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Little Bowdon believed it could

Related: The meat plant opens
Related: Take a look at how we grow

Video: A Purpose-Driven Community (produced by Clarice L. Kesler, NDAREC)

by Luann Dart

Patti Patrie’s voice momentarily thickens with emotion as she talks about her small community’s colossal success in keeping a local business viable.
As the Bowdon Meat Processing cooperative re-opens the local meat processing facility in the community of 130 people, it seems to have the recipe for success – a reputation dating back to 1940,  a forward-thinking young manager and a solid foundation of supporters like Patrie.

“Over time, you think, ‘Did we do this because we did not want to die as a town or did we do it because we have a belief in rural North Dakota?’ and it’s more a belief in rural North Dakota, that we have a future,” she says.

Community steps forward
The story began nearly six years ago when the previous owner of Bowdon Locker and Grocery, Tim Reberg, died in 2008, leaving his family unable to continue to operate the business.

So the Bowdon Development Center Inc., which formed in 2001 to repurpose the community’s former school building, helped launch the Bowdon Community Cooperative to purchase the grocery store.
“We were fearful that no one else would buy it and it would close. We thought if it closed in Bowdon and our school was closed, we’re done. The people really rallied and it never closed a day,” says Patrie, a Bowdon resident who leads the Bowdon Development Center Inc.

Saving the meat processing facility would be a more difficult task.
The facility, which dates back to 1940, had a reputation in central North Dakota, but the dated building could no longer pass inspections. So the community began planning a new facility, says Bob Martin, president of the cooperative and a local farmer/rancher.

“Every small town in North Dakota is trying something with economic development to keep them alive. It just seemed reasonable. That had been such a large part of Bowdon all these years, it was much needed in the area and had been successful,” Martin says. “My main concern is to keep the town viable.”

With technical assistance from the Rural Electric and Telecommunications Development Center, which operates under the umbrella of the North Dakota Association of Rural Electric Cooperatives and the North Dakota Association of Telecommunications Cooperatives, the community formed the Bowdon Meat Processing cooperative and raised $1.2 million in funding through grants, loans and an equity drive.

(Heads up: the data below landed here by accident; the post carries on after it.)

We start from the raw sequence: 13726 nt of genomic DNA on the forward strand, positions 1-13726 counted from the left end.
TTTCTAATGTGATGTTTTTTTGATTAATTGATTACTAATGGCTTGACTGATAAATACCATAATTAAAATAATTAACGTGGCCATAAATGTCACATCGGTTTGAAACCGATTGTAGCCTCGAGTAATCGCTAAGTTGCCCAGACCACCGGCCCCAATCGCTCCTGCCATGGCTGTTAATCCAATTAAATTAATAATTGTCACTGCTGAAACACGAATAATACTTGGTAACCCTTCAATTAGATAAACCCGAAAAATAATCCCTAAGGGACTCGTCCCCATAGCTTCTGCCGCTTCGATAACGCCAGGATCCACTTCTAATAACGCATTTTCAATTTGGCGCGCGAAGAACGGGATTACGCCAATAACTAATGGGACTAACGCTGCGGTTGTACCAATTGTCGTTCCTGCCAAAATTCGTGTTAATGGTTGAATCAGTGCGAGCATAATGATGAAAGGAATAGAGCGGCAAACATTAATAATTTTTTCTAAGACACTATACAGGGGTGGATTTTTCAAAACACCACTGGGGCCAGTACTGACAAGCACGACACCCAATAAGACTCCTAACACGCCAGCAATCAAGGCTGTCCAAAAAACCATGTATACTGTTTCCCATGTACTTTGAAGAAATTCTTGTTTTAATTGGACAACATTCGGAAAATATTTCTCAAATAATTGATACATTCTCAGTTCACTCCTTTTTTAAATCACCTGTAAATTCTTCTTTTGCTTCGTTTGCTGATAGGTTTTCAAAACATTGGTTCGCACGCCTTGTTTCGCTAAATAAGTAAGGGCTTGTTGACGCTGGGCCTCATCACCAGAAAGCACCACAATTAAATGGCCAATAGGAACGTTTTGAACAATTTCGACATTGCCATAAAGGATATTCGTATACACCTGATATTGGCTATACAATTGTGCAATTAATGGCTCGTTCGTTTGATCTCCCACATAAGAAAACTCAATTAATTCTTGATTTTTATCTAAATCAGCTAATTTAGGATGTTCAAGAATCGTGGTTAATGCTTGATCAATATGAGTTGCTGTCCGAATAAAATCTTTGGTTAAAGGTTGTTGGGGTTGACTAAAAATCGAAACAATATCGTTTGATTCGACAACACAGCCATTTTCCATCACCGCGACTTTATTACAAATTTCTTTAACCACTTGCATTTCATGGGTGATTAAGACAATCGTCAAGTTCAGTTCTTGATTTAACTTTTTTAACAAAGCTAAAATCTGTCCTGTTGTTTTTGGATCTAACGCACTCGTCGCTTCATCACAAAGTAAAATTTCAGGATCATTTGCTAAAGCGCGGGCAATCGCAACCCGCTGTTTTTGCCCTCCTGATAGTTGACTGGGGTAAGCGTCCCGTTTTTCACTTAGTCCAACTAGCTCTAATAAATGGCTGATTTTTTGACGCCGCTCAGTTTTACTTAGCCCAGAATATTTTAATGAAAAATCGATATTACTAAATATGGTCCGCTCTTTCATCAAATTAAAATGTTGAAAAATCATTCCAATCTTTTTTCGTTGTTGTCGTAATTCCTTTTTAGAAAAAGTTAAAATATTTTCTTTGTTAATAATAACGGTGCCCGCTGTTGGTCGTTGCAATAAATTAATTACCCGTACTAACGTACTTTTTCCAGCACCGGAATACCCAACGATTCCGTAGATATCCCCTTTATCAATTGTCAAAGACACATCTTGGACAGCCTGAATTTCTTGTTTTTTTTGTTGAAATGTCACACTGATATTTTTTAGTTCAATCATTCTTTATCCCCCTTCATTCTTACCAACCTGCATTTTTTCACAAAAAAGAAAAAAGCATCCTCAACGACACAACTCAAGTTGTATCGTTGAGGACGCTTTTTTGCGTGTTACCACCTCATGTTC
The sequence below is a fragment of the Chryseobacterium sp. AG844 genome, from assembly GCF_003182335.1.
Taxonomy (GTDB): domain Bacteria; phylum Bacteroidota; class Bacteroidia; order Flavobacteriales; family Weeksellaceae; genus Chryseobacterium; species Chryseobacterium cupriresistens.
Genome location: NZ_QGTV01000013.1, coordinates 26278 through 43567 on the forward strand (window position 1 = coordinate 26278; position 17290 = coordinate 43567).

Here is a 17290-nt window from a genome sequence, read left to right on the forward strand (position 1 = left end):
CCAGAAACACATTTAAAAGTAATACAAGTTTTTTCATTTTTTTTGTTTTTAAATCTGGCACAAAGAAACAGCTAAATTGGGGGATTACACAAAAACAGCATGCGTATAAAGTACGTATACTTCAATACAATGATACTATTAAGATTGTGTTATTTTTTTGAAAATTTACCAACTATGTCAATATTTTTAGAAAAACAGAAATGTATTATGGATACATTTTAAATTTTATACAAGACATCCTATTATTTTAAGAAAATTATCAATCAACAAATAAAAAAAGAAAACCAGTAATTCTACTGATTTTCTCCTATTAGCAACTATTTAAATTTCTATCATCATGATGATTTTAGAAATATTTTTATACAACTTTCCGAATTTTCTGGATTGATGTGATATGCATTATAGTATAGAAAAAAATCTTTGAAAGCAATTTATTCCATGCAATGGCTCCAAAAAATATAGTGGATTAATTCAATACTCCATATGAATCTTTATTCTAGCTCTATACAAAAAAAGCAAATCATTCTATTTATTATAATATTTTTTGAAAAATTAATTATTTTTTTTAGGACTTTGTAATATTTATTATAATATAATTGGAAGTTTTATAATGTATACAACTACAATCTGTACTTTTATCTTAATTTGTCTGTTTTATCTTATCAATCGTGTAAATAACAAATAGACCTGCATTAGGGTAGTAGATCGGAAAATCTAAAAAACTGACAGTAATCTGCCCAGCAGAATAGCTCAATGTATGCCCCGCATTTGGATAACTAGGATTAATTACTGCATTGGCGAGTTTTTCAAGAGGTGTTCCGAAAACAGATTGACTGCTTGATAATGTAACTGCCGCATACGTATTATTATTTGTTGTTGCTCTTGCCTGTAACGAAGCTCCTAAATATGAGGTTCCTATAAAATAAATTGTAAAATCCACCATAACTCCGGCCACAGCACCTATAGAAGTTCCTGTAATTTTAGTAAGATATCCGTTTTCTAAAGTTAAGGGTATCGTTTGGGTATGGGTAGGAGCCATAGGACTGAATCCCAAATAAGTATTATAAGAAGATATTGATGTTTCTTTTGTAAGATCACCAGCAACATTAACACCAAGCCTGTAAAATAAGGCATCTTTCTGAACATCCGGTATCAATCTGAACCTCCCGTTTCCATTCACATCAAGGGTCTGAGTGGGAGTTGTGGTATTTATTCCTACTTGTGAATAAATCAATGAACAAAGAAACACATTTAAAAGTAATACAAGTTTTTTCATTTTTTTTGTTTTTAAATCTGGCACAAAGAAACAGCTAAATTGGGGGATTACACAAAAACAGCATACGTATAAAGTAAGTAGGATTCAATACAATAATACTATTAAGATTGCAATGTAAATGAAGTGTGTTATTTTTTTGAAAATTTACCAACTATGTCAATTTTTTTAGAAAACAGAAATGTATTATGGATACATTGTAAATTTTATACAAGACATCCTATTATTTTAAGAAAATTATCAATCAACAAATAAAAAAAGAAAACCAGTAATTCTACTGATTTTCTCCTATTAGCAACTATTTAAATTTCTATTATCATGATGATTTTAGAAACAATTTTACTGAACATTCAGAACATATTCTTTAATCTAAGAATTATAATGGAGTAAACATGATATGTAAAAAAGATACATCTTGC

Seventy-two members of the cooperative purchased $100 membership shares, and 109 preferred shares at $5,500 per share were sold to raise equity. Financing came from Bank Forward in Carrington, Northern Plains Electric Cooperative’s revolving loan fund and the Rural Development Finance Corporation. Grants were also obtained from a variety of sources, including a U.S. Department of Agriculture value-added producer grant.

“USDA invests in cooperative and business enterprises to improve and diversify our rural economies,” says Jasper Schneider, North Dakota’s state director for USDA Rural Development. “This financial support helps builds stronger, self-sustaining communities. USDA is proud to be a partner on the Bowdon Meat Processing plant as the project offers new income opportunities for farmers and ranchers, fuels innovation and creates jobs.”

“It was not easy,” Patrie says of the equity drive. “People bought in not necessarily to make money on dividends, but because they believed our town needed a meat plant, that it was the best economic project that made sense for our community. I would have done anything to make sure that we broke escrow. We could not let this fall through the cracks and I was not the only one who felt that way, but I’m more emotional about it.”

“It looked like a completely hopeless situation,” says Larry Crowder, a board member who moved to Bowdon four years ago, describing meetings where only six shares had been sold. “This did not phase these people at all. They are tenacious. They never had a doubt and it feels good to have it operating.”

The cooperative incorporated in 2010, after two years of conducting feasibility studies, planning and raising funds, and held its first annual meeting in 2012, electing an eight-member board of directors: Martin as president; Corey Hart, Chaseley, vice president; Gary Heintz, Chaseley, secretary; Paul Brown, Bismarck, treasurer; Larry Crowder, Bowdon; Mike Flick, Bowdon; Lynn Homelvig, Sheyenne; and Arvid Rader, Mandan.
That same year, the former building was torn down. Then the next phase began – construction of a new facility to fill the vacant lot on Bowdon’s main street.

“It’s been interesting and it’s been trying, but it’s worthwhile for the community,” says Rader, who initially invested in the cooperative because he has relatives in the Bowdon area.

“This project demonstrates an innovative way to build a new business in a very rural community,” says Lori Capouch, director of the Rural Electric and Telecommunications Development Center. “They knew they were in a good location for a small meat plant and that the local producers needed one to help better manage their operations. The problem was there was no one who wanted to build and operate the plant in Bowdon. They overcame that dilemma by forming a cooperative to raise the equity, secure the financing and operate the plant. It truly is one of the best examples I have witnessed of a community working to build together.”

Luann Dart is a freelance writer and editor who lives near Elgin.





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